Big Mick

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Mick Hughes
Big Mick.jpg
Mick Hughes

1960 (age 59–60)
Birmingham, England
Occupation Audio Engineer
Years active 1984 – Present

"Big" Mick Hughes (born 1960) is the live audio engineer for Metallica, a position he has held since 1984.

He was born in 1960 and grew up in Birmingham, England. While an apprentice at British Steel Corporation, he studied electronics at a local technical college and also gained experience on the thriving Midlands music scene including working as a roadie for Judas Priest.[1] In the early 1980s, working for the PA company Techserve he engineered for bands including UB40, Dennis Brown, Yellowman, and Jungle Man before becoming the touring sound engineer for The Armoury Show, who featured ex The Skids singer Richard Jobson and ex Siouxsie and the Banshees guitarist John McGeoch.

The Armoury Show's management company QPrime then asked Mick to engineer a band they had just signed called Metallica (prompting Mick to ask "What's heavy metal?" when told the genre of music they played[2]) starting a relationship that has lasted more than 30 years.

Big Mick has mixed Metallica at every one of the more than 1500 shows they have performed since their November 1984 tour of Europe, with one exception: On the Poor Re-Touring Me Tour, Big Mick was hospitalised with heart palpitations. Michael J "Geese" Graphix, Audio System Engineer for Electrotec and mix engineer for such acts as Guns N' Roses and Nine Inch Nails, stepped in and mixed FOH for two shows: 24 July 1998 in Antioch, Tennessee and 25 July 1998 in Noblesville, Indiana. Big Mick recovered and continued his reign at the Metallica helm. His contract with Metallica supposedly states that he has to be called by his moniker, although amongst the band themselves he is known as Full Roar.[3]

The live mixing technique he is often credited with is adding a high mid "click" to the bass drum, which evolved early on with Metallica as a means of lifting Lars Ulrich's bass drums out of the bottom heavy sound.[4] A more recent crusade is to encourage engineers to start soundchecks with ambient microphones (such as vocal microphones) working through to close-miked or gated instruments such as drums. This is in direct opposition to the usual soundcheck which starts with the kick drum and ends with the vocals, but actually makes a lot of sense since the final sound of any instrument is going to be the combination of the ambient and close microphones it can be heard through.

When not busy with Metallica, he has also worked with Halford, Ozzy Osbourne, Def Leppard, Queens of the Stone Age and Steve Vai. He produced the album World Service for the rock band Radio Moscow in 1991.[5] He managed The Wildhearts in the 1990s and has worked with them live [6][7][8] and in the studio [9] since their reunion in 2002. After Metallica, the band he is most strongly associated with is Slipknot,[10] who he has worked with between Metallica tours since 2001. He has even done sound for a Slipknot tribute act, Slip-not.[11]

In 2007, he was asked to mix the FOH sound for the Led Zeppelin reunion concert[12] at London's O2 Arena in conjunction with Robert Plant's personal vocal mixer Roy Williams. They used the facilities of the Midas XL8 digital mixing console to allow them to do this on a single desk.[13] He consciously did not use the clicky Metallica bass drum sound, preferring instead to update Jason Bonham's ambient and reverberant drum sound by using a mix of close and ambient drum microphones on his kit,[14] brought into phase using a 3 or 4ms delay,[15] and finished with a small amount of digital reverb.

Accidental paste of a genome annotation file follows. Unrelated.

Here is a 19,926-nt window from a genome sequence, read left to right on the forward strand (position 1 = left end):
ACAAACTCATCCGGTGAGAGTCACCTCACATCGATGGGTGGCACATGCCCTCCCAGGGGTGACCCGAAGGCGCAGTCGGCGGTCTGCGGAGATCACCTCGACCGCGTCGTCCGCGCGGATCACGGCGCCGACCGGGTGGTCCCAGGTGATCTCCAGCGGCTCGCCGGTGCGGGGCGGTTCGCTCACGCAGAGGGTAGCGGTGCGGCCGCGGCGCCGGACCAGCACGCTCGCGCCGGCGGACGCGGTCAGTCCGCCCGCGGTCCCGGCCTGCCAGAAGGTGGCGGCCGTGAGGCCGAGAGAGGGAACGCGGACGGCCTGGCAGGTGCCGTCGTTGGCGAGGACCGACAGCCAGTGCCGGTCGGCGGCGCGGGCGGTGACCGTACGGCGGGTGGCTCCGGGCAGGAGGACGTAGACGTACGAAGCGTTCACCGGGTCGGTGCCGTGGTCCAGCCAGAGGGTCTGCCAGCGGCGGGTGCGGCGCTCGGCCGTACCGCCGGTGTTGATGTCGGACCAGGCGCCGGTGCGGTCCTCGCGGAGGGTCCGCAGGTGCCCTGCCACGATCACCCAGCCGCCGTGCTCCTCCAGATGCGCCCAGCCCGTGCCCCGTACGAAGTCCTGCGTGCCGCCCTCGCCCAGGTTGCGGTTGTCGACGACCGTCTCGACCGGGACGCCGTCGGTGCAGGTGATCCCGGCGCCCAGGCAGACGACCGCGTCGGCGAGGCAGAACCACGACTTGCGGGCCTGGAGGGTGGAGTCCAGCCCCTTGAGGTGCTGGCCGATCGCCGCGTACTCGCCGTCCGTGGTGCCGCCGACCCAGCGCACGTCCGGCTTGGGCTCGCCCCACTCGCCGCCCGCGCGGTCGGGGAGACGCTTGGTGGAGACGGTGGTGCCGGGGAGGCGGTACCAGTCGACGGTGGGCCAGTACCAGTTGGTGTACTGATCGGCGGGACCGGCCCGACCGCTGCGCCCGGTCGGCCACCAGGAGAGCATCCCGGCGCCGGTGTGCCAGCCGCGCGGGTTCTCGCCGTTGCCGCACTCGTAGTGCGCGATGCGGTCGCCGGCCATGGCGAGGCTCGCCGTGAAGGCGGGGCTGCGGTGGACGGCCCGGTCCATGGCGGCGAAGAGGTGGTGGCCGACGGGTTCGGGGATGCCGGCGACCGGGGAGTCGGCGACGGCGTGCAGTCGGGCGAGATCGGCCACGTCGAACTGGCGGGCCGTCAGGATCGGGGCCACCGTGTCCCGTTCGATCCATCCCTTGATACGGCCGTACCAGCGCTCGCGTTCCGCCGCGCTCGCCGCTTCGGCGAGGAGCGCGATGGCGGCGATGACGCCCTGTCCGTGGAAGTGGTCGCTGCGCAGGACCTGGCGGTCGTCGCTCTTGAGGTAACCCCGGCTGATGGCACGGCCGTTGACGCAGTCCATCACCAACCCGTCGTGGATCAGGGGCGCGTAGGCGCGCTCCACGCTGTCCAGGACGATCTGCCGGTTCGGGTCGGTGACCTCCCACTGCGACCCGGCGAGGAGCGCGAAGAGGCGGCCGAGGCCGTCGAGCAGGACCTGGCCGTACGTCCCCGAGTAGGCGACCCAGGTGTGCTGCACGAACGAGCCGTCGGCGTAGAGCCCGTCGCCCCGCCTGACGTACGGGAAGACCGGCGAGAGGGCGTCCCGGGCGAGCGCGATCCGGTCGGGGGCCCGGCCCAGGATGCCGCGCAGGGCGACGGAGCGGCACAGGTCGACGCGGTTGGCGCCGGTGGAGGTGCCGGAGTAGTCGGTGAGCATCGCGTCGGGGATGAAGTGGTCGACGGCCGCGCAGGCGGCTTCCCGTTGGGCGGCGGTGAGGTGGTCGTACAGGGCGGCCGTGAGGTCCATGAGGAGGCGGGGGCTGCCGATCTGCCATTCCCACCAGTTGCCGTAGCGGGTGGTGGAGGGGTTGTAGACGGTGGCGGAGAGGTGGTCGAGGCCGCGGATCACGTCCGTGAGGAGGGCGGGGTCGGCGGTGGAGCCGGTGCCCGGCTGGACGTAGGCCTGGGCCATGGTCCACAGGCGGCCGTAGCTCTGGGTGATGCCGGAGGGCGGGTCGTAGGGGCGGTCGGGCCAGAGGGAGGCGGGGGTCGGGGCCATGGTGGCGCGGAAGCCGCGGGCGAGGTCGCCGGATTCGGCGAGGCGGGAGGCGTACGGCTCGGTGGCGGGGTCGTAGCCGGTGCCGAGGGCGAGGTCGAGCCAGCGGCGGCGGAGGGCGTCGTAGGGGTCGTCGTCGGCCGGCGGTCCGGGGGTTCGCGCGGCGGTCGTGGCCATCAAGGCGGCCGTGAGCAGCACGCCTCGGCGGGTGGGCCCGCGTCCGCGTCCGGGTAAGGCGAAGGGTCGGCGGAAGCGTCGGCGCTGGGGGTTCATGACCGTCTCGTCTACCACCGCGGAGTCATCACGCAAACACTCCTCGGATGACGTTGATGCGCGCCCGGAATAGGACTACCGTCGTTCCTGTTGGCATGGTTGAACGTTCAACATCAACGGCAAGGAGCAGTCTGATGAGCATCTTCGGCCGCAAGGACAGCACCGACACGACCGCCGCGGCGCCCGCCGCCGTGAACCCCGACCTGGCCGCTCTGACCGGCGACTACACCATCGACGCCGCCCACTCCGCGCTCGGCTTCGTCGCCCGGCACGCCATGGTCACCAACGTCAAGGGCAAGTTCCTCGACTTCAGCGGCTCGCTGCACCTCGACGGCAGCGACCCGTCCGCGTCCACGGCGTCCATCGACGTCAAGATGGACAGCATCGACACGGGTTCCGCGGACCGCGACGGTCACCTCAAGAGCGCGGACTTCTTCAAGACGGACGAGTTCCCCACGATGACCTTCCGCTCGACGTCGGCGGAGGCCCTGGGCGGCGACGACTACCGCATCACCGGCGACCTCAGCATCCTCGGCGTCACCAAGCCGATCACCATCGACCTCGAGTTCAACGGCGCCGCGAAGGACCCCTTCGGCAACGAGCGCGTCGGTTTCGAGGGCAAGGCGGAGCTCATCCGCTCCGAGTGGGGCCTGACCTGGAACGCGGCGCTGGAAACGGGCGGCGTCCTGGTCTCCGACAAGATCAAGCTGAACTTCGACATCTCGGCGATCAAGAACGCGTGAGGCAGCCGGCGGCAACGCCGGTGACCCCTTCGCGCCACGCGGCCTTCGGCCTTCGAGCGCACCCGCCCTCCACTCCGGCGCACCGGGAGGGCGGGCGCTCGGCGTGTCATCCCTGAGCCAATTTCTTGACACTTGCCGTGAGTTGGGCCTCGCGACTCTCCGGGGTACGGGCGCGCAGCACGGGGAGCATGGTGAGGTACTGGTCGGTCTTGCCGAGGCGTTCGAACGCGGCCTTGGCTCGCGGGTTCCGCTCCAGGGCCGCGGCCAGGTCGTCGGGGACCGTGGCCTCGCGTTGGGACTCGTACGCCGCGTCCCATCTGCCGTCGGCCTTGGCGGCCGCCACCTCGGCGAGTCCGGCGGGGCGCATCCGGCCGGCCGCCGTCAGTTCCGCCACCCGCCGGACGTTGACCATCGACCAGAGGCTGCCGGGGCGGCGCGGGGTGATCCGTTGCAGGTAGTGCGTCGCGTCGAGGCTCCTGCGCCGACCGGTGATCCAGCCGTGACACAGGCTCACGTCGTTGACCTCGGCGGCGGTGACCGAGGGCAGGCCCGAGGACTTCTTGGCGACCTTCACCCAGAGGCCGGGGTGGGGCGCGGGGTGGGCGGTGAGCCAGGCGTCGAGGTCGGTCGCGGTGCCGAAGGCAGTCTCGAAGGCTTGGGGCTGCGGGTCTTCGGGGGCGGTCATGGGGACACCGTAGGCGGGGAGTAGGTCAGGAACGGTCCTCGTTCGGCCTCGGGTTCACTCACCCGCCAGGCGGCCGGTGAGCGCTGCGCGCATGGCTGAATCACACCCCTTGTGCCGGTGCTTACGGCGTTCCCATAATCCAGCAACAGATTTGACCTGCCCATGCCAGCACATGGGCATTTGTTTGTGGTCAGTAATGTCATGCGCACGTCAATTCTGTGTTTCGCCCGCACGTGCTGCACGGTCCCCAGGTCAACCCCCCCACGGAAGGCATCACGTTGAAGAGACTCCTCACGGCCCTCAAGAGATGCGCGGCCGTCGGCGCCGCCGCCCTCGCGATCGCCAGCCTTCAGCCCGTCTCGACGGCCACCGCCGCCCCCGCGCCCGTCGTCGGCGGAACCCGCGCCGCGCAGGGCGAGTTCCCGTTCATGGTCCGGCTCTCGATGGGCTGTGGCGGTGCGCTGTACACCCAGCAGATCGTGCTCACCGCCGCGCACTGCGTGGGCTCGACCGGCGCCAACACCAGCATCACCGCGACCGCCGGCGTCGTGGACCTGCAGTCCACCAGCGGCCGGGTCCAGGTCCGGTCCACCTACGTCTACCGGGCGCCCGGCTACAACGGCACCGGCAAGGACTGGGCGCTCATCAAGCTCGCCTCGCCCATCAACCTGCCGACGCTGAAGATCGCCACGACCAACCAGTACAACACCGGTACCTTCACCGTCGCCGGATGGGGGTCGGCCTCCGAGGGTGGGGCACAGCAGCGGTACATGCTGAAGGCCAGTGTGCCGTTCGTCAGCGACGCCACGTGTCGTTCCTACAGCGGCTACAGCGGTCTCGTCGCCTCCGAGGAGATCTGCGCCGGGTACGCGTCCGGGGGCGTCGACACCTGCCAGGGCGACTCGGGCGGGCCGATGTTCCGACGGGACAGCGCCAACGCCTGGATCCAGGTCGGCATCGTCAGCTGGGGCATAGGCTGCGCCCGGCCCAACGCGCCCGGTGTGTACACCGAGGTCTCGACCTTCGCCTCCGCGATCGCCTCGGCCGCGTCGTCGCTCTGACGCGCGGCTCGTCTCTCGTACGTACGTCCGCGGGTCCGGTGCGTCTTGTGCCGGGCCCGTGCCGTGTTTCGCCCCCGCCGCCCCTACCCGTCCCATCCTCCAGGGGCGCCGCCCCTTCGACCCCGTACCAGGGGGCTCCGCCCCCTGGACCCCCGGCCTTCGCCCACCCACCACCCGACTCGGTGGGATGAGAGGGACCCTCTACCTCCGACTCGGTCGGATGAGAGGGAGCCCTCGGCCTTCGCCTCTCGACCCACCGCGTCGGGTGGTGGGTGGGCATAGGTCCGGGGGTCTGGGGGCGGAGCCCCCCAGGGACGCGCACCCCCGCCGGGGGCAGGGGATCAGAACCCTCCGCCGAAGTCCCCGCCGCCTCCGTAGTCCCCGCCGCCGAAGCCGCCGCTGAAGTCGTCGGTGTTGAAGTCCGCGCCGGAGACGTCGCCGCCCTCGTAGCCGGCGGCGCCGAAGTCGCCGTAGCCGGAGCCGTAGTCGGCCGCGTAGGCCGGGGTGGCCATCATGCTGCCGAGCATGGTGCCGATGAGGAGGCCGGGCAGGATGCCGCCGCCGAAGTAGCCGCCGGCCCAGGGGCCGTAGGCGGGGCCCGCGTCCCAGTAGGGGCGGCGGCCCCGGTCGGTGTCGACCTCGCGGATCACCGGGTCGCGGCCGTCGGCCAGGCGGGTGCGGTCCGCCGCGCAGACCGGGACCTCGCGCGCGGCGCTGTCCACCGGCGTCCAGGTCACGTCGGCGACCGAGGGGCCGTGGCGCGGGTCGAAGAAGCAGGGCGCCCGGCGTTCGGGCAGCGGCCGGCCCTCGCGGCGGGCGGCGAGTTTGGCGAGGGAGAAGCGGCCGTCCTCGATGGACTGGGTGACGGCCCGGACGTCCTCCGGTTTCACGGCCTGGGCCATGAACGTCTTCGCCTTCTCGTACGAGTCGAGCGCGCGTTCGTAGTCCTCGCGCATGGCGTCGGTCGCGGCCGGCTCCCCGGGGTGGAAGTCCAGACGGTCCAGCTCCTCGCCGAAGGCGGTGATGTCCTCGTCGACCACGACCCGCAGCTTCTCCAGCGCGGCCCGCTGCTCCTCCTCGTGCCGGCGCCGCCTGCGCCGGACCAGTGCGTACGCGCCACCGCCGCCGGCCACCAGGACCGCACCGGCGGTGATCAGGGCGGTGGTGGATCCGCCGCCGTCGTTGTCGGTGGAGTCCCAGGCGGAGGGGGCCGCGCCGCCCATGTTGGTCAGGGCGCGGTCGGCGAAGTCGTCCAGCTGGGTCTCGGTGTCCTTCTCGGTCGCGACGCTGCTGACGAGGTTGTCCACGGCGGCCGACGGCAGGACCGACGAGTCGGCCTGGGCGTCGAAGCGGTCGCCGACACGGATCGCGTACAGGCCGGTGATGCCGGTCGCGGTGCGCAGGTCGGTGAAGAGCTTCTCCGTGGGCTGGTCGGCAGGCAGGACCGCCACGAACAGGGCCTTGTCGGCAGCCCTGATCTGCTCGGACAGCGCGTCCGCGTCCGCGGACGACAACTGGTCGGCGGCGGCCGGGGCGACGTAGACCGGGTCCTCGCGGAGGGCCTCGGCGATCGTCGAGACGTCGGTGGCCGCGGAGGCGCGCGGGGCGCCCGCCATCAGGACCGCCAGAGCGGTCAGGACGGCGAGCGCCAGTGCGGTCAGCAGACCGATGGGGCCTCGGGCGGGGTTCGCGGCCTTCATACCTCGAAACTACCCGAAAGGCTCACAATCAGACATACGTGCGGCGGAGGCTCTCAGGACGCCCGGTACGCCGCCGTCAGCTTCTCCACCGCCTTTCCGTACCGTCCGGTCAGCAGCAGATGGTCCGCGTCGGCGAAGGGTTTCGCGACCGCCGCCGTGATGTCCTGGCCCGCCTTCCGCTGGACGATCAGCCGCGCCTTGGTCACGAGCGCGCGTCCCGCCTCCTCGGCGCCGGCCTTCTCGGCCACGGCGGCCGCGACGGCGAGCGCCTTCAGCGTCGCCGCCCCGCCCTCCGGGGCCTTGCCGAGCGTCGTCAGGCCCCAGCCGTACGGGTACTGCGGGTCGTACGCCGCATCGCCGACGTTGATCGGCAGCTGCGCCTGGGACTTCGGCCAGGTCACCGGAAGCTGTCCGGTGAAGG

1. ^ "ProSoundWeb – When "Big Mick" Talks, Sound Engineers Ought To Listen!". 11 August 2001. Archived from the original on 11 August 2001. Retrieved 20 August 2018.
  2. ^ "A conversation with Big Mick Hughes, Front-of-House Engineer for Metallica". Audio-Technica. Retrieved 20 August 2018.
  3. ^ "James Hetfield interview – "We call him Full Roar for a reason. He turns those faders up and doesn't stop."". Archived from the original on 19 December 2016. Retrieved 20 August 2018.
  4. ^ Big Mick discusses the evolution of the drum sound Archived 22 September 2007 at the Wayback Machine
  5. ^ "MusicMight :: Artists :: RADIO MOSCOW". 15 August 2016. Archived from the original on 15 August 2016. Retrieved 20 August 2018.
  6. ^ Really1980 (9 June 2007). "Roadies 2 – On The Road Again (The Wildhearts) [Part 1]". Retrieved 20 August 2018 – via YouTube.
  7. ^ Really1980 (9 June 2007). "Roadies 2 – On The Road Again (The Wildhearts) [Part 2]". Retrieved 20 August 2018 – via YouTube.
  8. ^ Really1980 (9 June 2007). "Roadies 2 – On The Road Again (The Wildhearts) [Part 3]". Retrieved 20 August 2018 – via YouTube.
  9. ^ "The Wildhearts – Coupled With". Discogs. Retrieved 20 August 2018.
  10. ^ Bozza, Anthony (11 October 2001). "Slipknot: Highway to Hell". Rolling Stone. Retrieved 20 August 2018.
  11. ^ August 2006 entry on Viper Productions news page Archived 26 June 2010 at the Wayback Machine
  12. ^ Definitive article on the production of the Ahmet Ertegun tribute Archived 17 July 2011 at the Wayback Machine from Total Production International magazine. Archived 21 August 2010 at the Wayback Machine
  13. ^ "MIDAS – MUSIC Tribe". Archived from the original on 4 September 2012. Retrieved 20 August 2018.
  14. ^ Details of microphones used at the Led Zeppelin reunion Archived 7 July 2011 at the Wayback Machine
  15. ^ Article in the June 2008 issue of Performing Musician And Live Sound World magazine (not online)

External links

  • Technically oriented chat transcript on
  • Interview with Big Mick and Paul Owen on
  • Detailed technical interview on the Led Zeppelin reunion concert
  • Big Mick on the Midas XL8 mixing console
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